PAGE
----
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How many generals? Cannon Fodder?

  1. May 1, 2007 #1
    I have played chess since childhood. I know the absolute value of protecting the king and the relative gain on occasion of sacking a queen. I also know the value of being on the front lines. Indespensible. So I was wondering if anyone knew by breakdown among the casualties by rank? what has been the highest rank lost in Iraq?
     
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  3. May 1, 2007 #2
    The highest ranking officer that I can google was a colonel.

    There was also a Marine Major who was the highest ranking female killed.

    The top brass stays in the green zone or in Kuwait
     
  4. May 2, 2007 #3

    Astronuc

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    General David Petraeus lead his troops in Iraq during the combat phase, and later he was based in Mosul. Certainly the top level theatre commanders stay in the Green Zone or in Kuwait.

    http://en.wikipedia.org/wiki/General_Petraeus
    http://www.sourcewatch.org/index.php?title=David_Petraeus
    http://www.pbs.org/wgbh/pages/frontline/shows/beyond/interviews/petraeus.html

    Leader of the Fabled 101st to Command in Iraq
    http://www.npr.org/templates/story/story.php?storyId=6730560
     
  5. May 2, 2007 #4

    Art

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    The highest rank killed has been colonel.

    Here is a site listing all US dead including their rank. If you import the list into excel and parse it you can sort it by rank. http://www.icasualties.org/oif/US_NAMES.aspx
     
  6. May 2, 2007 #5

    Office_Shredder

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    Keep in mind, in chess the queen has sujper powers none of the other units possess.

    Similiarly, once you're promoted past the rank of lieutenant colonel, you have laser vision and can fly.
     
  7. May 3, 2007 #6

    BobG

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    Chess is a really poor analogy, since the 'king' is nothing but a piece of plastic, wood, or stone. The thinking is done by a piece completely outside the game.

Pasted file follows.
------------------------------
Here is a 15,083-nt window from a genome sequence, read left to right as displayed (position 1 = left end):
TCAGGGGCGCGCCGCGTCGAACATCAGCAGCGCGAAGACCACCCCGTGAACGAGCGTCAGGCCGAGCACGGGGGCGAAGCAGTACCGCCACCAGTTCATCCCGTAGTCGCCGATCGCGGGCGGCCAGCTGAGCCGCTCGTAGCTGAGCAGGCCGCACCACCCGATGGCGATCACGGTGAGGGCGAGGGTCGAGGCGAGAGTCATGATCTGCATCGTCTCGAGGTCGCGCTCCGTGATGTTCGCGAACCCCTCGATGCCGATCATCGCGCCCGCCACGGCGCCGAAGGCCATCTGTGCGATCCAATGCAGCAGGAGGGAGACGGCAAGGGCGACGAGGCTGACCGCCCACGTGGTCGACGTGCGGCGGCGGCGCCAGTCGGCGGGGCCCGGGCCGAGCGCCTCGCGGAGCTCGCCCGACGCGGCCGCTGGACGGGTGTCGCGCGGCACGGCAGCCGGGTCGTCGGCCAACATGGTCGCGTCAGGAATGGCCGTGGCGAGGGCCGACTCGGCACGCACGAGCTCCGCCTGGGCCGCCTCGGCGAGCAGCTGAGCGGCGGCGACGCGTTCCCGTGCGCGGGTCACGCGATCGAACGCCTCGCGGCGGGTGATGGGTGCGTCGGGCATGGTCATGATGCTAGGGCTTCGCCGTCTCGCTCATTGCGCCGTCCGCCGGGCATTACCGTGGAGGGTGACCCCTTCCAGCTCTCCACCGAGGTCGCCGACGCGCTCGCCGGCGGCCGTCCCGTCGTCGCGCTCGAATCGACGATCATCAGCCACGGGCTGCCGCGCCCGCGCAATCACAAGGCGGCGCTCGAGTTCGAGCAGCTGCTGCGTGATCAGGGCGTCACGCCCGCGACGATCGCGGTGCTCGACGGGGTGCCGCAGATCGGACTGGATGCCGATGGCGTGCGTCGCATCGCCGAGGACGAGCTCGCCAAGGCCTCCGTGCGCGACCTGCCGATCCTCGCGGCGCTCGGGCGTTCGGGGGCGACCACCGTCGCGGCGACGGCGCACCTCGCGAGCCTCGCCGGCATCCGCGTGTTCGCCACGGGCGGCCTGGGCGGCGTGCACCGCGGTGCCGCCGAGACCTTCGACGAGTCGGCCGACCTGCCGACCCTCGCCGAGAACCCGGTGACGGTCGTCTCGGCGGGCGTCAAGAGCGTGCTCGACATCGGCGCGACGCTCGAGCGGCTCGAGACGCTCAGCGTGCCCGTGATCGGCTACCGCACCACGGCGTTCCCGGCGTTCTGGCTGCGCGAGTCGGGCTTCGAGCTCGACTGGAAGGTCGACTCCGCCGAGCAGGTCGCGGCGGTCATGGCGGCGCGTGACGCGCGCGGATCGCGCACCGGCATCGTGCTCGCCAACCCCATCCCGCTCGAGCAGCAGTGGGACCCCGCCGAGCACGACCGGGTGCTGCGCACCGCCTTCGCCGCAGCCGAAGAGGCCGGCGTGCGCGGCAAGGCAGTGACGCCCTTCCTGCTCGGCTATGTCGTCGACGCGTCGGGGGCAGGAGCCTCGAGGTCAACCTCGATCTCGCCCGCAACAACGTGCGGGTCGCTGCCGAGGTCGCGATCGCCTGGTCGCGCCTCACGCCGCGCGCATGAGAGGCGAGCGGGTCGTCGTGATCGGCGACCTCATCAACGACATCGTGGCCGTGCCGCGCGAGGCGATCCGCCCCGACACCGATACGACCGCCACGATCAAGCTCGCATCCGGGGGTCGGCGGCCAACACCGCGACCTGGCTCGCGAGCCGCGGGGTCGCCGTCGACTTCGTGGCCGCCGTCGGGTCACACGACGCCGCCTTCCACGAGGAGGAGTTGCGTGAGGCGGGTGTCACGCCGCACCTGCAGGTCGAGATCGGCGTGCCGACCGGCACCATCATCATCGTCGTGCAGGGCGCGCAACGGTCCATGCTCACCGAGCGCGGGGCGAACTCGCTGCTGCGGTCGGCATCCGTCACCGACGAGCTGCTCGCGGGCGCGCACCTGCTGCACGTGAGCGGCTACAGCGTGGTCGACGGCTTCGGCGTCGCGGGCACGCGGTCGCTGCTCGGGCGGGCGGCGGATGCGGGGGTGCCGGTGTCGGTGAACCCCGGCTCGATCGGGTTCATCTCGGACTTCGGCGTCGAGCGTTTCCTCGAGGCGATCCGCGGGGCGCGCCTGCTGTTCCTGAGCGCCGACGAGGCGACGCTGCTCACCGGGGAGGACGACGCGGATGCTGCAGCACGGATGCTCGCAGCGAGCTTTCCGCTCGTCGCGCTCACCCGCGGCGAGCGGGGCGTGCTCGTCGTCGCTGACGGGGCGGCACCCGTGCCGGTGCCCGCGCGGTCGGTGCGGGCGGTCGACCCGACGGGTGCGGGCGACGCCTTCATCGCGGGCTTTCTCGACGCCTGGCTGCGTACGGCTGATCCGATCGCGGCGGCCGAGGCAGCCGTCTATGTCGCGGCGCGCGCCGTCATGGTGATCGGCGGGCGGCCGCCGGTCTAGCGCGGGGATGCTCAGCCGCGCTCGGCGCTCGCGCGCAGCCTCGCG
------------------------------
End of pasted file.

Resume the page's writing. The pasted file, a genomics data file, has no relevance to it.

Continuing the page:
The person making the decisions has to be located in a spot where he can see what's going on. In past wars, the general had to be near the front where he could get a good view of all the action with his own eyes, plus have a good cavalry to bring observations of things beyond the general's own eyes. Today, the general relies more on the modern equivalent of the cavalry to bring him a bigger view of the battle - except the modern equivalent requires a communications infrastructure and the means to process the observations.

    You see more if your infrastructure isn't destroyed by enemy fire than you do if you stand on a hill to personally view the battle.

    I take it you suspect generals use a strategy designed to protect their own life rather than a strategy designed to win? Or you suspect the lack of risk to their own life makes them more willing to sacrifice their troops?
     
    Last edited: May 3, 2007
  8. May 3, 2007 #7
    I'm not sure what I suspect here, I was just curious as to whether our own deployment strategy was hampering our efforts in any way--either from the standpoint of bringing this mess to a "successful" conclusion or in recognizing the ultimate futility. I suppose at some level I am bothered by the abstract nature of calling the shots from within a safe bunker or green zone. Then it does become somewhat like a chess game. I'm not suggesting that the brass does't grieve the loss of every soldier, but its far different than experiencing on a daily basis the absolute chaos that seems to reign at the moment.

    My real ***** has more to do with a system where non-combatants call the shots ultimately with no risk to their lives or even those of their sons and daughters. Its been said often enough to be a cliche, but apart from a few brave exceptions to the rule, it's not the neocon's kids or even the congressman and women's that fight wars like these. Personally, I'd rather see a draft without deferrment, that exposes the entire population to equal risk. I suspect that we might be more circumspect in the long run.
     
  9. May 3, 2007 #8

    russ_watters

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    Maybe not quite so poor - I saw a "60 Minutes" piece a year or so ago that talked about the command and control center for the Iraq theater. I think it was in Florida...

    It is like chess except that their king/queen are on the board, but ours are not.

    edit: found it. http://en.wikipedia.org/wiki/United_States_Central_Command
     
    Last edited: May 3, 2007
  10. May 3, 2007 #9
    Two remarks,

    Firstly, what are the odds in the ranks triangel of having casualities in the few stars ranks out there?

    Secondly, those generals are of the "been-there-done-that" category, having been cannon fodder in Bosnia or Gulf War I or something similar.
     
  11. May 3, 2007 #10

    Office_Shredder

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    The odds increase dramatically because you know that an enemy will be looking to take out the leadership.

    Bad analogy.... according to this, it appears as if we're fighting with less firepower, but at the same time it's impossible for us to lose. I think neither are actually true
     
  12. May 3, 2007 #11

    russ_watters

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    Yeah, it is still a stretch. I've seen movies where the board is life-sized and the players are people. If you're the king, you're the decision-maker and a player, though a nearly useless one. In the Iraq war, CENTCOM was a decision-maker and was invulnerable - but it wasn't exactly a player.
     
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